Being strategic about your material choices and why the perfect sustainable material does not exist.
By Sandra Castañeda-Elena
In many occasions, while I am training or in the middle of a strategic session with a particular brand starting its sustainability journey, people raise their hand and say: ‘So what is the right material?’ As if there would be a miracle fiber that would sort out all plights. ‘Which ones are good and which are bad?’ As if there would be a straight line separating heaven from hell. ‘Where is the list?’ Meaning, ‘please give me the magic recipe of universally admitted safe choices, we all know it’s somewhere…’
I have learned to come out of these kinds of questions with some grace by now. But it’s not easy to make people understand it’s a little more complex than that, especially when they are raving to start doing the right thing right then and there.
First of all, one has to understand there are different environmental lenses through which fibers are assessed. To stick to the most commonly used by the industry, these are: energy use and GHG’s emissions, water use, waste, human toxicity, environmental toxicity, land use and biodiversity (see OIA’s Eco-Index). To Therefore, a company’s focus lenses would determine its materials strategy significantly.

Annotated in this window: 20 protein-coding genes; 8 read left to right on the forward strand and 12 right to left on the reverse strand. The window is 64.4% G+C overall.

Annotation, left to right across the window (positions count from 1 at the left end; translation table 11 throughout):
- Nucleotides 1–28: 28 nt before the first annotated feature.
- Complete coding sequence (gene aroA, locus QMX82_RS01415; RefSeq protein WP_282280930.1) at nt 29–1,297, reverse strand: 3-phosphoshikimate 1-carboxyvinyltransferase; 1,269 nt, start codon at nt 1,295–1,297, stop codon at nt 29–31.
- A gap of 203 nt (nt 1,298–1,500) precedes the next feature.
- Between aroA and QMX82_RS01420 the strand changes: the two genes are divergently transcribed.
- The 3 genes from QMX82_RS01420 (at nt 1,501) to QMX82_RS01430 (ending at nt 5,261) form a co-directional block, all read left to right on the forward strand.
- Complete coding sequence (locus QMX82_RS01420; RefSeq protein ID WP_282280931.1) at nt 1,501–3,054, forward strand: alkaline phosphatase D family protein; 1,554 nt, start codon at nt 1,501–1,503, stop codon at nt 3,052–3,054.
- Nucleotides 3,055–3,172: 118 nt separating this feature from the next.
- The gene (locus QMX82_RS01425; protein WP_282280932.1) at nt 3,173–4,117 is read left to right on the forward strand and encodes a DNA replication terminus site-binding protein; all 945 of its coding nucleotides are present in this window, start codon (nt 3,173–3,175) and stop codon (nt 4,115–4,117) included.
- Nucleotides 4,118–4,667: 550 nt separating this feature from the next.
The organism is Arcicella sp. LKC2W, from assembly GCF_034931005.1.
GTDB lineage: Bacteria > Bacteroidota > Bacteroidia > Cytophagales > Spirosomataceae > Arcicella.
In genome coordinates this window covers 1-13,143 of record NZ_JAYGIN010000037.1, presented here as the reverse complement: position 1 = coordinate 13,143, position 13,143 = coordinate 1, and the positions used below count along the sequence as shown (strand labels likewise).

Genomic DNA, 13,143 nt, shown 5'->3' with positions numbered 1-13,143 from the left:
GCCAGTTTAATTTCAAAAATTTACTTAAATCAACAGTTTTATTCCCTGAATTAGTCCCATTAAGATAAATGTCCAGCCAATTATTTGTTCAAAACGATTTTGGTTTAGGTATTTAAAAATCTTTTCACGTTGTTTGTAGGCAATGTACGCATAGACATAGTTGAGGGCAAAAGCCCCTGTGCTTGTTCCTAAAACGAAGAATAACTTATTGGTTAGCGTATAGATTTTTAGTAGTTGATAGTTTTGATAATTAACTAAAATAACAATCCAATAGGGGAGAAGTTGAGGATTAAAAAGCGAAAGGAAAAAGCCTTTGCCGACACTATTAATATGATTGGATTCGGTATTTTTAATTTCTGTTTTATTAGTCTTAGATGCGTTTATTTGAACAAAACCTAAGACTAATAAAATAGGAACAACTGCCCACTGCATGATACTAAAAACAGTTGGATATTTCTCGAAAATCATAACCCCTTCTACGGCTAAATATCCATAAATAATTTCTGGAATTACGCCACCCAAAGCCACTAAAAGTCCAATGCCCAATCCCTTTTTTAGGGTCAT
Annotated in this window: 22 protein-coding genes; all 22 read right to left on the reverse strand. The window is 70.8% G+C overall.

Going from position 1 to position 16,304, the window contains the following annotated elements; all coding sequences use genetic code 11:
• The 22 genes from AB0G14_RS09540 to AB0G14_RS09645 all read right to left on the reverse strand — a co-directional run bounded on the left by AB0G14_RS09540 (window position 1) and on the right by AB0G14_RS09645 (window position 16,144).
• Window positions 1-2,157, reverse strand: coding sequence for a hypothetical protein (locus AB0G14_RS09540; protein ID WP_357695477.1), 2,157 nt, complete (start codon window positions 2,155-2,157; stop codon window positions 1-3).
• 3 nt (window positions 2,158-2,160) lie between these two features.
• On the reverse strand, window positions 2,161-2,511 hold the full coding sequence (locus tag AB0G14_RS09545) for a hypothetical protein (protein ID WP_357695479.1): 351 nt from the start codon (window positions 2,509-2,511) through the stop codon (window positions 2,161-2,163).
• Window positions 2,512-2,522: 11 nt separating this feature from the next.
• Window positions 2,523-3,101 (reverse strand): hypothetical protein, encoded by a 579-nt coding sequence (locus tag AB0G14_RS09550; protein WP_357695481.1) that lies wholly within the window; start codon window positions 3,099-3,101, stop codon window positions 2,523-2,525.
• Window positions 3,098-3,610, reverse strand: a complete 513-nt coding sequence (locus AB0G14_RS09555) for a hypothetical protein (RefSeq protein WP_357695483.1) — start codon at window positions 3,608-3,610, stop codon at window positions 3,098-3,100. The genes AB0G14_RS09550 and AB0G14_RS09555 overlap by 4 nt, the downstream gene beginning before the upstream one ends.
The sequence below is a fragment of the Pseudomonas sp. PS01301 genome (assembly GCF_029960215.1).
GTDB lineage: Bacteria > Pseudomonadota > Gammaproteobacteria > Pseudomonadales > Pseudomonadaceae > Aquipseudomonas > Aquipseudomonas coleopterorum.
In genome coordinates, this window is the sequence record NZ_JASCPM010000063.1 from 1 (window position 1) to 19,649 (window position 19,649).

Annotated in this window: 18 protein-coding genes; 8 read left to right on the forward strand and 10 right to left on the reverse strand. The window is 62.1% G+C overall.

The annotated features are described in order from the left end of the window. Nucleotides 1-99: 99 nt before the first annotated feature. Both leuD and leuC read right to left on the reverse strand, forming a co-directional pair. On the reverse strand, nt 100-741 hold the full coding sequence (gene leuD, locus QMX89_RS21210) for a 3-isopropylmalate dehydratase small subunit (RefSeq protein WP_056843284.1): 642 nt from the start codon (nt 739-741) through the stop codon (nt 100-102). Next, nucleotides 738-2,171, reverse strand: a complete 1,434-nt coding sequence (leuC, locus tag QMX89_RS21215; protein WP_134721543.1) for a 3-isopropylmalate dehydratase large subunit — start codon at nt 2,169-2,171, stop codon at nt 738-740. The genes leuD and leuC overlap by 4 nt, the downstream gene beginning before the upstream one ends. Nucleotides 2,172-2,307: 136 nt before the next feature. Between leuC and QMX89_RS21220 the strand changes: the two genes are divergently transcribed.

But that is not the only factor. We like to use a set of additional steps and criteria to make fiber choices easier for designers, buyers, product developers and managers alike:
· Calculate your fiber usage and footprint and ask yourself questions like: What materials do we use the most? What are the key environmental impacts and risks?
· Understand your options: What you can do to influence your current footprint and turn it into a positive impact.
· Set your strategy and your own fiber roadmap considering, amongst other: your product sustainability vision, fiber volumes, availability or preferred options, your products’ characteristics and price structures, consumer demands, as well as your brand identity and your overall business and sustainability strategy.
Take into account that your suppliers are key when trying to increase your environmental performance: choosing the right supplier is as important as picking the right fiber.
Think about low hanging fruits as well as medium and long term opportunities and goals.And don’t forget to identify how you are going to verify your claims and measure progress.
· And finally, define how you would like to communicate about your program – is it at product, corporate or retail level? This decision might also influence your strategy setting process.
There is no one size fits all solution, but there are ways to develop sound material strategies and take wise, coherent decisions without going nuts.
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